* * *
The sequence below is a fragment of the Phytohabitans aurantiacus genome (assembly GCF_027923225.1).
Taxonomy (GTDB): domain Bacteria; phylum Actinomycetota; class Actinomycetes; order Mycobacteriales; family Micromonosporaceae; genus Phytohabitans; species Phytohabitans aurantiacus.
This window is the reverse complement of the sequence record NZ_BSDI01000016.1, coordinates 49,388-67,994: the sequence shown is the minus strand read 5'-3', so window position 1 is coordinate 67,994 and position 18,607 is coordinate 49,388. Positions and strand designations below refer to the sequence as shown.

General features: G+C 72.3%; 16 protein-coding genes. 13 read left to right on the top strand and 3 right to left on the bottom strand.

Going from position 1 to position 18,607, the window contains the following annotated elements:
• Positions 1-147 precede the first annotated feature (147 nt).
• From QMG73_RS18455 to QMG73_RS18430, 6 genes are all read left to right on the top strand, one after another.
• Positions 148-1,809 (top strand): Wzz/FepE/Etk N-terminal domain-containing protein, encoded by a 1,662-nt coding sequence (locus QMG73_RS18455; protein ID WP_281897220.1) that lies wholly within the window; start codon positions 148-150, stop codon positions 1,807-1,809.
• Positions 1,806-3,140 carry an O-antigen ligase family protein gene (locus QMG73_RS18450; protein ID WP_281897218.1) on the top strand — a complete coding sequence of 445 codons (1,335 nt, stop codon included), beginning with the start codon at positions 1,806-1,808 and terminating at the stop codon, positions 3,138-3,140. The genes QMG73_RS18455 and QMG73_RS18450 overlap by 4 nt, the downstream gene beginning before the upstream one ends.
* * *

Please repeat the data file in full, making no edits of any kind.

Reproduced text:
The sequence below is a fragment of the Phytohabitans aurantiacus genome (assembly GCF_027923225.1).
Taxonomy (GTDB): domain Bacteria; phylum Actinomycetota; class Actinomycetes; order Mycobacteriales; family Micromonosporaceae; genus Phytohabitans; species Phytohabitans aurantiacus.
This window is the reverse complement of the sequence record NZ_BSDI01000016.1, coordinates 49,388-67,994: the sequence shown is the minus strand read 5'-3', so window position 1 is coordinate 67,994 and position 18,607 is coordinate 49,388. Positions and strand designations below refer to the sequence as shown.

General features: G+C 72.3%; 16 protein-coding genes. 13 read left to right on the top strand and 3 right to left on the bottom strand.

Going from position 1 to position 18,607, the window contains the following annotated elements:
• Positions 1-147 precede the first annotated feature (147 nt).
• From QMG73_RS18455 to QMG73_RS18430, 6 genes are all read left to right on the top strand, one after another.
• Positions 148-1,809 (top strand): Wzz/FepE/Etk N-terminal domain-containing protein, encoded by a 1,662-nt coding sequence (locus QMG73_RS18455; protein ID WP_281897220.1) that lies wholly within the window; start codon positions 148-150, stop codon positions 1,807-1,809.
• Positions 1,806-3,140 carry an O-antigen ligase family protein gene (locus QMG73_RS18450; protein ID WP_281897218.1) on the top strand — a complete coding sequence of 445 codons (1,335 nt, stop codon included), beginning with the start codon at positions 1,806-1,808 and terminating at the stop codon, positions 3,138-3,140. The genes QMG73_RS18455 and QMG73_RS18450 overlap by 4 nt, the downstream gene beginning before the upstream one ends.